This is all about trying out different unusual painting media. I selected the following from the exercise list either because they are readily available or because I wanted to try them. Jam, icing, coffee, coke, ink from the wooden end of a brush, household paint, enamel, ice, nail varnish.
Jam ( and peanut butter). Used jam to paint plates and also decided to include peanut butter for comparison. The jam was not so easy to manipulate and control the shape and surface compared to peanut butter which allowed finer control. Also tried pouring icing from an icing bag onto a black background. Using the icing bag was like writing with a dripping pen with fine control. This kind of media has in inherent short life span.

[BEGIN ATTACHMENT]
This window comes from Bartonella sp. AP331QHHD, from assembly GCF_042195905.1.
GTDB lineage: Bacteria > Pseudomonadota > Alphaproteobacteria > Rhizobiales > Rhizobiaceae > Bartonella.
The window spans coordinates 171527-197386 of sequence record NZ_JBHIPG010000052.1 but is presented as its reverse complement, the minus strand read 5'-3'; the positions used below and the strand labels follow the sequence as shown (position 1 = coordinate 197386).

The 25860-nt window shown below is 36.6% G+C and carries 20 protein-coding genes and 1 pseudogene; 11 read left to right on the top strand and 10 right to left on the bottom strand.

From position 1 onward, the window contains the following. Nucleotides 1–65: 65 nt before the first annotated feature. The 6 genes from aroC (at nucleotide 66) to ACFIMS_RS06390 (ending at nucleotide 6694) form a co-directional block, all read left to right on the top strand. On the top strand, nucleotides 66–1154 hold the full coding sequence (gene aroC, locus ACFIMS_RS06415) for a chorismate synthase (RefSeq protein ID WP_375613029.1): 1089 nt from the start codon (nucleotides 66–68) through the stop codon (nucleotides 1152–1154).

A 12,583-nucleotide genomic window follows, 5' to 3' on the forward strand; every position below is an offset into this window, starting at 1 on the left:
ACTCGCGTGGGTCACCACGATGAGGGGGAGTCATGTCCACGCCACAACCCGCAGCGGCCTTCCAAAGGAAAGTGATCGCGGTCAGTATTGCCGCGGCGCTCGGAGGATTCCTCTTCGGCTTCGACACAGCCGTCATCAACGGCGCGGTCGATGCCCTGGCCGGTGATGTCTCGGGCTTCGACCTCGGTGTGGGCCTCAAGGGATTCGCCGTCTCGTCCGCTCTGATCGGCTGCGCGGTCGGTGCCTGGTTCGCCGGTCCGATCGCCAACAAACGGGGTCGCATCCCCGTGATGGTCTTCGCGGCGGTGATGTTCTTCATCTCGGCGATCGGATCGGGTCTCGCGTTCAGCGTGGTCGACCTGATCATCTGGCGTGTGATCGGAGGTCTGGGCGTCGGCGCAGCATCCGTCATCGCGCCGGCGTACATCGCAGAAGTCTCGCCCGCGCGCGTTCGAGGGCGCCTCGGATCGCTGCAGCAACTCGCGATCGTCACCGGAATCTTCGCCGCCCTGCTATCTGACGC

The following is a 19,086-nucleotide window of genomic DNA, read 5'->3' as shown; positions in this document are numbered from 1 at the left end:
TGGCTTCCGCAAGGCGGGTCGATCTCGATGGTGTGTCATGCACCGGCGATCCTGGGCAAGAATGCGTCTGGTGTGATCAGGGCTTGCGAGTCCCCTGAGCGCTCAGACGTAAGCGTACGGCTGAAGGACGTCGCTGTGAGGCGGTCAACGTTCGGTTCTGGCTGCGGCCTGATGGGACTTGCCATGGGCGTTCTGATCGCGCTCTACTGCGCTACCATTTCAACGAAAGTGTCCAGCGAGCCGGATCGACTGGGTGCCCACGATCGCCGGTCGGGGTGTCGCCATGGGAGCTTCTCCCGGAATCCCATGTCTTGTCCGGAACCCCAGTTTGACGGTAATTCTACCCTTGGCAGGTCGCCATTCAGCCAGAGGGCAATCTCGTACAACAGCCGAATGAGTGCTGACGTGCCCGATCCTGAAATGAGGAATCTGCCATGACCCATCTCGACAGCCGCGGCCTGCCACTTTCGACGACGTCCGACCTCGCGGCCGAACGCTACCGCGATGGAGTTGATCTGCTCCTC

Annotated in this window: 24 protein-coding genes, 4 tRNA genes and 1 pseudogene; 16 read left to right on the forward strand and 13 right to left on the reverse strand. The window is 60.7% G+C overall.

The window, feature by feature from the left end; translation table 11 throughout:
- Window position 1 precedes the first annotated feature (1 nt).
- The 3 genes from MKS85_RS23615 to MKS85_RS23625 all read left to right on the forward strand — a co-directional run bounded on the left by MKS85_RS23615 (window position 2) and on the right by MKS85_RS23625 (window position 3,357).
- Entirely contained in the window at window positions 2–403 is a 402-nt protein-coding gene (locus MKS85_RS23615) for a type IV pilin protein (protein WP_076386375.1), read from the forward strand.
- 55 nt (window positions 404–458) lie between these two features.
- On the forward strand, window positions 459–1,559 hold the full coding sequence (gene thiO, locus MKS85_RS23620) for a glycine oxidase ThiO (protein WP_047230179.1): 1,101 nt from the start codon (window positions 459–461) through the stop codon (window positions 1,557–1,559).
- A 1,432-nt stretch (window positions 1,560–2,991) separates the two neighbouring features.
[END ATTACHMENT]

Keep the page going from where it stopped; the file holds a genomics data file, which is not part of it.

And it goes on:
Coffee, made to the right strength, can be used effectively like watercolour and create washes which can be built up to be darker. If watered down too much it becomes vary faint. Pools of coffee dry out leaving a darker ridge around the edge. Using a wet in wet technique for the reflection and wet in dry for the plate worked and draws attention to the plates and interest in the reflection.
Coke on the other hand was too watery and gave a very faint stain on white paper. Once dried it did leave a thicker but still faint sticky brown mark at the bottom of the painted mark.
Painting ink from the wooden end of a stick creates thin lines which start intense and gradually fade as the ink quickly runs out. The lines are therefore consistently limited in length and intensity. This does create a sense of rhythm, maybe even a meditative approach. This made me think of an artist John Franzen who painted lines within a breath.